What is the anatomy relevant to peroneal mononeuropathy?

Updated: Jun 08, 2018
  • Author: Shaheen E Lakhan, MD, PhD, MS, MEd; Chief Editor: Nicholas Lorenzo, MD, MHA, CPE  more...
  • Print
Answer

Knowledge of peroneal nerve anatomy is essential to understanding the mechanism of its injury and to localizing the site of the lesion. [3]

  • The peroneal nerve is a division of the sciatic nerve, which splits at or slightly above the popliteal fossa to form the tibial and common peroneal nerves.

  • The common peroneal nerve extends anterolaterally to wind around the neck of the fibula.

  • At this level, the nerve is superficial, covered only by skin and subcutaneous tissue. Here, it is predisposed to direct compression.

  • The nerve then dives into the peroneus longus muscle, where tethering can occur, making it susceptible to stretch injury at this level.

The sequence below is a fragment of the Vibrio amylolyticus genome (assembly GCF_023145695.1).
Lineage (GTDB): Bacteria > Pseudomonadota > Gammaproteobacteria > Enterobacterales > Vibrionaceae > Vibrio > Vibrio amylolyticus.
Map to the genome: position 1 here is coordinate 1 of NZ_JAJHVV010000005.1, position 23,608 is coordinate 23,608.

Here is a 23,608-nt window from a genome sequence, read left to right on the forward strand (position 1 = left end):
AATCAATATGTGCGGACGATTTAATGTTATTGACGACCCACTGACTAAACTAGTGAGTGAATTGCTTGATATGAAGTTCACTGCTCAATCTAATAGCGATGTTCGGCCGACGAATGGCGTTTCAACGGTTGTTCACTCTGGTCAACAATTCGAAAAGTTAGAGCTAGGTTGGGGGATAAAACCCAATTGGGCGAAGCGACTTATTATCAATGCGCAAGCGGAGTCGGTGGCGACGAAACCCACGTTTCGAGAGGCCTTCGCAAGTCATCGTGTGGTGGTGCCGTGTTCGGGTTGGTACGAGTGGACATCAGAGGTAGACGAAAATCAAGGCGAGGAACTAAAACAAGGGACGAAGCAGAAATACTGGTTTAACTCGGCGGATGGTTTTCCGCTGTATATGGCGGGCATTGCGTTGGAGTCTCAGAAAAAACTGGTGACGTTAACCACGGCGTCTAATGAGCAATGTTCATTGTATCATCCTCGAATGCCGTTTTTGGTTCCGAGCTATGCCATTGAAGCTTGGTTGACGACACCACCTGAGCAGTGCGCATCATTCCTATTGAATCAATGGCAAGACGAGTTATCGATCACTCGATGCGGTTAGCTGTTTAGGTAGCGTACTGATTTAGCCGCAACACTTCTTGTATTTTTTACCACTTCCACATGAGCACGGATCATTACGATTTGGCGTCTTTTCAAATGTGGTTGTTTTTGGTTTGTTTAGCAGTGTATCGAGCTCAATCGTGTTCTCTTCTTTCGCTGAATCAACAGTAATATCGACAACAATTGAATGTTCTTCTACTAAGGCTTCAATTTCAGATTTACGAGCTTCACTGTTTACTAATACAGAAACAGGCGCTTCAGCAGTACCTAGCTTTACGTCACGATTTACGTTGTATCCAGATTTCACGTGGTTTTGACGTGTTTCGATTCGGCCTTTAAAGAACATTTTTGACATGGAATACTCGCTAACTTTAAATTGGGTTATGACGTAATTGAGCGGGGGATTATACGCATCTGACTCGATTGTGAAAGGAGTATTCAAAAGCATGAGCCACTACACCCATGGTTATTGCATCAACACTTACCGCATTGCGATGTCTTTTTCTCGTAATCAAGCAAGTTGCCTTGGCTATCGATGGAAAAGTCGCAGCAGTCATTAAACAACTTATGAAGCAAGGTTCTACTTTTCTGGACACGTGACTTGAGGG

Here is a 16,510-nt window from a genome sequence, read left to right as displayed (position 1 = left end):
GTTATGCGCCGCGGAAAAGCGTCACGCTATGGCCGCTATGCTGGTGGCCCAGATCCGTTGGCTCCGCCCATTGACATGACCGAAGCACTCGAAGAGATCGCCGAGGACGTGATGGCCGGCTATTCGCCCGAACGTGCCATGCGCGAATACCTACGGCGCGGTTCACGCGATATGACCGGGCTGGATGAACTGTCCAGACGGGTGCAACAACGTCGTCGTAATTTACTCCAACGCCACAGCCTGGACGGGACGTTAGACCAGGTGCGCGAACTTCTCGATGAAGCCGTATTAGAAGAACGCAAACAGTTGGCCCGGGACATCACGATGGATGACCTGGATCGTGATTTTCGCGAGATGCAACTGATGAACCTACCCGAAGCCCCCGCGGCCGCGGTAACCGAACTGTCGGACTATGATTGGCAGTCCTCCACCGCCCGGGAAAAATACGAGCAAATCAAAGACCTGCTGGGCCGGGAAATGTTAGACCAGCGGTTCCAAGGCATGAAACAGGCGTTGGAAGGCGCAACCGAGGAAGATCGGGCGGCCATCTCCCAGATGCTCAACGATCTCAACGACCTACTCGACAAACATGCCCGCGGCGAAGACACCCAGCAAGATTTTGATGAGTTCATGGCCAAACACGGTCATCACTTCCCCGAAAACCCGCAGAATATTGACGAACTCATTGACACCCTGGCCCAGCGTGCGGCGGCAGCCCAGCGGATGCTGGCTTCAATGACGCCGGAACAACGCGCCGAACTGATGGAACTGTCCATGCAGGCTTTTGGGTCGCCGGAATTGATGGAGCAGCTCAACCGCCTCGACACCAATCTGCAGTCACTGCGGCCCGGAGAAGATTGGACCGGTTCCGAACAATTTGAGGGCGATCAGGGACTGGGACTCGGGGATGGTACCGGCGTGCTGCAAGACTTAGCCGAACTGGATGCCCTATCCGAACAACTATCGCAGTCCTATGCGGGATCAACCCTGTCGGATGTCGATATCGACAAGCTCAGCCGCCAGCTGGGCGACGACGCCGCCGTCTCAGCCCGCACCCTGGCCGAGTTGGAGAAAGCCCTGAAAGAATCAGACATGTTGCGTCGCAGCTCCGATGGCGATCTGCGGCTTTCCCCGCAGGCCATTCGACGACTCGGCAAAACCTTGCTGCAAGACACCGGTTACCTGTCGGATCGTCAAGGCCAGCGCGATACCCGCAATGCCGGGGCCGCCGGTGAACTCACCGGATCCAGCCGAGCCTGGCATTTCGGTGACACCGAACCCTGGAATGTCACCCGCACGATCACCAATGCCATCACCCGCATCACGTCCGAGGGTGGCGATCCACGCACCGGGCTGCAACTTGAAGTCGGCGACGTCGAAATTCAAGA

• The nerve then divides into the superficial and deep peroneal branches.

    • The superficial branch supplies the foot everters and sensation to the skin of the lateral calf and dorsum of the foot.

    • The deep peroneal branch supplies the foot and toe dorsiflexors and has a small sensory component, which innervates only the skin of the web space between the first and second toes.


Did this answer your question?
Additional feedback? (Optional)
Thank you for your feedback!